The Comeback Question
A hot topic today is the challenge of people (mostly women) who have taken sometimes up to 20 years off from a career to re-enter the workforce. As I got ready for work last week, I listened to a conversation about this topic on the TV show, Morning Joe. The co-anchor of the show, Mika Brzezinski, has a new book out, “Comeback Careers.” I found myself perplexed.
The thing is, I don’t think a person who has taken a break from full-time professional work for significant time should be given equal consideration for jobs as a person who has worked professionally uninterrupted during the same time period.
The choices we make in our lives come with consequences. The consequence of the choice (the privilege) of choosing to stay home with children, rather than remaining full-time in the workforce, is that the career-end of that person’s life received less attention. Others, who did not have the same privilege, or simply chose not to make that decision, continued to devote full-time hours and full-time attention to the same work the person who took time off is interested in pursuing. If two people are competing for the same job—one of whom worked full-time professionally at the very work he or she is applying to continue doing, while the other person took 10 to 20 years off from professional work—would it be fair to give these two applicants equal consideration?
Caregiving at home, whether for children or the elderly, teaches valuable life skills and emotional intelligence. However, I don’t believe those life skills, as valuable as they are, should be given equal weight as professional skills if it is a professional job the person is applying for.
People who have taken time off from the workforce should be given a way back in, but it should not be at the expense of those who have not had the luxury and privilege of taking time off. In addition to the rearing of children, many of us would love to take years off to travel or work on pet projects, but are not financially able to do so. If we did have the ability to make that decision, few would argue that we should be given the same consideration for jobs as those who continued slogging to the office every day while we trotted around the world or immersed ourselves in our passion projects. Family caregiving is not a frivolous pursuit, and should be given respect, but to be fair, pursuits such as travel and work toward personal goals also are not frivolous. It’s wrong to make a value judgement that places family caregiving on a higher plane than any other pursuit that takes a person out of the workforce. Just as few employers would give equal preference to a person who had traveled the world for 20 years as they would to a person who worked full-time uninterrupted during those years, neither should equal preference be given to a person who took off 20 years to raise children. Time away from professional, full-time work is time away, and has to be weighed against the value of a person who has NOT taken the same break from daily professional chores (as much as they would have loved to).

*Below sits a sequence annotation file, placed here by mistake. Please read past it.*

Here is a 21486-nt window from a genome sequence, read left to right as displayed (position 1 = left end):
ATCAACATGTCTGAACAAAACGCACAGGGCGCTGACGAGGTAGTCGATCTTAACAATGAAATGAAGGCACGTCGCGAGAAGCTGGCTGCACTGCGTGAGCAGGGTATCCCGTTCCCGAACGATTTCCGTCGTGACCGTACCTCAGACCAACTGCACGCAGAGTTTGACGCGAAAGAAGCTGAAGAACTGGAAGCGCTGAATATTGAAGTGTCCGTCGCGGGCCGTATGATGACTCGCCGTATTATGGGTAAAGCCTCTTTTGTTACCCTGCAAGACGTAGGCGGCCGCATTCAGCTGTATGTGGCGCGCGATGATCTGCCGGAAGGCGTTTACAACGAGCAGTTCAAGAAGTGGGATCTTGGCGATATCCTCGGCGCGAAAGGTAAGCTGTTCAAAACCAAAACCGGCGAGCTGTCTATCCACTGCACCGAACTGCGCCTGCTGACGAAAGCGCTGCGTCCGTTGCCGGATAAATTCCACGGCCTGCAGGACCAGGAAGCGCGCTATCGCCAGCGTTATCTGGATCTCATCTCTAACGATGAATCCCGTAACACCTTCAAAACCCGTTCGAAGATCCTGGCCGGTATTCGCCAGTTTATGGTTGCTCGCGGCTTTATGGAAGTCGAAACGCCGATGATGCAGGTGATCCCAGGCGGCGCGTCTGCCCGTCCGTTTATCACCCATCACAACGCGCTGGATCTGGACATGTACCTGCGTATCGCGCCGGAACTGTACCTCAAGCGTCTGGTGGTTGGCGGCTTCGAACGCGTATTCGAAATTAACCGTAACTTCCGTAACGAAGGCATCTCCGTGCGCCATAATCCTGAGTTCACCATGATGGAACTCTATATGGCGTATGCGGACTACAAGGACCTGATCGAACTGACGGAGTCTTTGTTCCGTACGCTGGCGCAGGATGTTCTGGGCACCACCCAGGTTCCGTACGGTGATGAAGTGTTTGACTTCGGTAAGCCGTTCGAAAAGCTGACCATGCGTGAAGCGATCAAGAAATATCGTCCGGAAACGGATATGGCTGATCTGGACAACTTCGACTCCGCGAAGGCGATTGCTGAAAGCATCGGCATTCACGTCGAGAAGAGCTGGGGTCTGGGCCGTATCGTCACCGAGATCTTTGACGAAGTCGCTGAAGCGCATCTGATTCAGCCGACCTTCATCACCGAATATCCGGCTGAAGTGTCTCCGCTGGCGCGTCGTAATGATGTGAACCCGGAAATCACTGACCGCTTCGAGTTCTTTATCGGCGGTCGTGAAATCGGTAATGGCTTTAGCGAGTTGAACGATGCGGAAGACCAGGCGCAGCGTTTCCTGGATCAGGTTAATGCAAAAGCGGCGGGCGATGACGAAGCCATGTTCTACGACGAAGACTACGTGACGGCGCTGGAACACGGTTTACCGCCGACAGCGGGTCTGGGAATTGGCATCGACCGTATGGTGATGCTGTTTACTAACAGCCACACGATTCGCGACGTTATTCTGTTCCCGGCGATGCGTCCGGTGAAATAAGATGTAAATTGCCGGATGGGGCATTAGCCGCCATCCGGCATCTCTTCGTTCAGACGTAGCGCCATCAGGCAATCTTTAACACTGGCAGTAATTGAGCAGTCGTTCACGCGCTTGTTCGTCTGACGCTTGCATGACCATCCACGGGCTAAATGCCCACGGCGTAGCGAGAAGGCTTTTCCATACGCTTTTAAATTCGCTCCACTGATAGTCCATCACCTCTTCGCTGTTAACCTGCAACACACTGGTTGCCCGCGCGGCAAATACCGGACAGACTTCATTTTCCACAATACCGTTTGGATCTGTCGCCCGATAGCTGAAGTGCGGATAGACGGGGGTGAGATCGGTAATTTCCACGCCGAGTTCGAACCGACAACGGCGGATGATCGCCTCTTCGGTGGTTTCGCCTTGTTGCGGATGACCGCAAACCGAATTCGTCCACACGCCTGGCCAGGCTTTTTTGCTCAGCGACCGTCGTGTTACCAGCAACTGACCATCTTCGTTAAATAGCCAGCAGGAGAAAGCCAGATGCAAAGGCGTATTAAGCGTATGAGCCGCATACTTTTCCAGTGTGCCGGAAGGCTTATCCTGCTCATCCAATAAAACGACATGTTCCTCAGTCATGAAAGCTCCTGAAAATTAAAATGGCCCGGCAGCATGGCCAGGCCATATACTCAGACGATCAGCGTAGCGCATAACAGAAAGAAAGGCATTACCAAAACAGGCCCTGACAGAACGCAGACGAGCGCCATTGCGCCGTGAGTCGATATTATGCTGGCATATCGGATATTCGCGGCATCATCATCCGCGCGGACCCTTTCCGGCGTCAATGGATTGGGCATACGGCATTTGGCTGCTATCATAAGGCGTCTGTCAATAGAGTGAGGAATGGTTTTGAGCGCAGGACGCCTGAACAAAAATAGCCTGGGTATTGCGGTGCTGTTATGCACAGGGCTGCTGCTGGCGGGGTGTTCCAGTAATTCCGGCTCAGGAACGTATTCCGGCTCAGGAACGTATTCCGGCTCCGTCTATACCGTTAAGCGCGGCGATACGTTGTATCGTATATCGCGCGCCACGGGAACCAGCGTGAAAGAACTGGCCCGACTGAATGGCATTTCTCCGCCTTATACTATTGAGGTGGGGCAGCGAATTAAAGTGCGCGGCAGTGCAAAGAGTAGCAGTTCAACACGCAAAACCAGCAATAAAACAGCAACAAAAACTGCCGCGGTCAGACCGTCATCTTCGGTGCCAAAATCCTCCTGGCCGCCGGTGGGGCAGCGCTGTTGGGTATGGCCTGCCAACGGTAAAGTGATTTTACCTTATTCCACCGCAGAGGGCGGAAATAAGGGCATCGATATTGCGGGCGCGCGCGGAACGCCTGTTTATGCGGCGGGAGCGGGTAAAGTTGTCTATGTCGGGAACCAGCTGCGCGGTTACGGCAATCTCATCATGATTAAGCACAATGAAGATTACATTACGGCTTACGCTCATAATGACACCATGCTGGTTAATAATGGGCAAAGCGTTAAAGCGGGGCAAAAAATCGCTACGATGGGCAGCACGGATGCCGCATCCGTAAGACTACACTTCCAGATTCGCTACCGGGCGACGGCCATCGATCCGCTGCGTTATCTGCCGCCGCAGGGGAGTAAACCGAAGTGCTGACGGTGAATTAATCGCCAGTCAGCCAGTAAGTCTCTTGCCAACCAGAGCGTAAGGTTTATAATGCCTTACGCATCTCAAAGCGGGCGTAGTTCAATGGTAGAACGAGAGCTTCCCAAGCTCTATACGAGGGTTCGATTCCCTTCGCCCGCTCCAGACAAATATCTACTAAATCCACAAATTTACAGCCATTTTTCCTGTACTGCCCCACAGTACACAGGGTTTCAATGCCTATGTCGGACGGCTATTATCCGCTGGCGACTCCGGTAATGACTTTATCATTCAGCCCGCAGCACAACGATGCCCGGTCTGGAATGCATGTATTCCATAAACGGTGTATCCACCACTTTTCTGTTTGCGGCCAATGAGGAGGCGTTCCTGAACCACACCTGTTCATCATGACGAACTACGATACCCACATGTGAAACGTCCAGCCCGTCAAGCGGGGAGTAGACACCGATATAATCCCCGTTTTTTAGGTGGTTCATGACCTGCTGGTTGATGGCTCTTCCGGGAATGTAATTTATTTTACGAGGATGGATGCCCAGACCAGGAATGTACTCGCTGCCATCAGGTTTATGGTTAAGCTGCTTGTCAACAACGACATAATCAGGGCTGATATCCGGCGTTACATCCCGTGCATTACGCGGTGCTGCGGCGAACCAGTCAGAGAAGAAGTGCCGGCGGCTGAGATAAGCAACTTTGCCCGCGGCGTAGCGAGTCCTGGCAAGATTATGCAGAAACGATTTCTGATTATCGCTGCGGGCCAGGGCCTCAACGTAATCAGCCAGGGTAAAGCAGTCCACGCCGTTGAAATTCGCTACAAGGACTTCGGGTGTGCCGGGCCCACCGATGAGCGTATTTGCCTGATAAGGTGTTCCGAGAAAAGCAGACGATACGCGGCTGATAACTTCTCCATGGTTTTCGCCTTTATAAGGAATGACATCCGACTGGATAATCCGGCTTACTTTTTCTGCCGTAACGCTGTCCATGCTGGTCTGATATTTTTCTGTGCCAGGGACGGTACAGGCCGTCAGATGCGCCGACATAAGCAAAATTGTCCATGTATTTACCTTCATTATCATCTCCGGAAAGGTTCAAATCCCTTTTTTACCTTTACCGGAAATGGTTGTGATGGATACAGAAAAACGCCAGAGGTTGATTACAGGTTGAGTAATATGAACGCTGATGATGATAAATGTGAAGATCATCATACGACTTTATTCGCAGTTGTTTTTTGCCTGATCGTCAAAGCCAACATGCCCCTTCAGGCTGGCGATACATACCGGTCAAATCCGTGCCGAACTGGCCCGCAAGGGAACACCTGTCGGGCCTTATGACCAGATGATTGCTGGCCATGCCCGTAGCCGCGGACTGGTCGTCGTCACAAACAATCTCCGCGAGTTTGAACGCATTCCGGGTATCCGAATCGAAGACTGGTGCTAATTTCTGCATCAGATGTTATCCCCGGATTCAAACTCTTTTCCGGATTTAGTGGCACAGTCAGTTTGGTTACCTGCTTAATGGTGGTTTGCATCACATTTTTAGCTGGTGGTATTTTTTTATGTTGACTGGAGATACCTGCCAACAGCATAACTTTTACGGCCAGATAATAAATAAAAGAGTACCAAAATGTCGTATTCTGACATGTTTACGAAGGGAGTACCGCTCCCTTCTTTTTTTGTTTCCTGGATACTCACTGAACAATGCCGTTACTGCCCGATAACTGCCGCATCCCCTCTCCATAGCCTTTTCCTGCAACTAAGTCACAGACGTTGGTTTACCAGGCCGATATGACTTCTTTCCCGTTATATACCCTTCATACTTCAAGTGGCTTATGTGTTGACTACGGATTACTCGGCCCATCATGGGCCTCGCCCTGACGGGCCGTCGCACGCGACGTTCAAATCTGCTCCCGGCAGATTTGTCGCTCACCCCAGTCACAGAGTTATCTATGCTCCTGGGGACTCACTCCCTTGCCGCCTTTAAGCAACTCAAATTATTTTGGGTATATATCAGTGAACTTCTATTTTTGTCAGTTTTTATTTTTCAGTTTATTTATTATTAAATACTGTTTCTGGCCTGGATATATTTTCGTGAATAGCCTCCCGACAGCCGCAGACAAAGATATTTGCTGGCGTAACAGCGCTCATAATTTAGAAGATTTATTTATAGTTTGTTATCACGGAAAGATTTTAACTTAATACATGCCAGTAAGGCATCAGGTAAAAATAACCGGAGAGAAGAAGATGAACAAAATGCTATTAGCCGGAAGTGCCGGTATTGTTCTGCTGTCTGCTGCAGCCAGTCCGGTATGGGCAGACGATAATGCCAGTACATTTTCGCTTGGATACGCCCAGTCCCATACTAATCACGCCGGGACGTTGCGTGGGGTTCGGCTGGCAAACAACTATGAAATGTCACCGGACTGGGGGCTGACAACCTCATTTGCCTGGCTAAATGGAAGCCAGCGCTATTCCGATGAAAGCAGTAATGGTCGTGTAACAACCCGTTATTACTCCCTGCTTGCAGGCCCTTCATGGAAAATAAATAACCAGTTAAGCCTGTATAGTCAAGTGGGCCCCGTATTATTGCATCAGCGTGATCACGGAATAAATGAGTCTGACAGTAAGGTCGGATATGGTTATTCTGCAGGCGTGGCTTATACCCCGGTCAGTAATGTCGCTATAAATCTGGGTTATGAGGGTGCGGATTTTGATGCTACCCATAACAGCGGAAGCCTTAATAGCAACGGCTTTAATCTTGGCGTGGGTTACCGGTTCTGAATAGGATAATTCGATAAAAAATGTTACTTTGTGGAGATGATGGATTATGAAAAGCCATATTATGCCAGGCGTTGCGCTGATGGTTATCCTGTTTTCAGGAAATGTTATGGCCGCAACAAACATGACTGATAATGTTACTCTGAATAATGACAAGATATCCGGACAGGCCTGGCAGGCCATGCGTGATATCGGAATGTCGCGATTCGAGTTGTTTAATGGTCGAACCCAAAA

As I listened to the conversation on Morning Joe, I thought about how angry I would be if I applied for a promotion at my company and discovered that a person who hadn’t worked full-time in 20 years had been given the job over me. I could easily believe he or she had become more emotionally intelligent than me during those years, but be that as it may, I would doubt that he or she could do the job as well as I could.
A compromise would be for companies to have a training program specifically for helping people re-enter the workforce. The fair way to do it would be to count as professional experience the number of years they were in the professional workforce before taking time off, and then search for positions that would be open at the company for a person with that number of professional years of experience. What would not be fair, or conducive to building a competent workforce, I believe, would be to allow them to add the years away from the workforce into the number of years of work they claim to have under their belt. So if a person worked for 10 years, then took 15 years off and wanted to come back, the company would log in its database that the person has 10 years of professional experience, and the jobs available for those with 10 years of experience would be open to him or her. The jobs available for those with 25 years of experience would be open to only those who had worked professionally for all of those 25 years.
Does your company offer a program to help people re-enter the professional workforce? What is the fairest way to do this?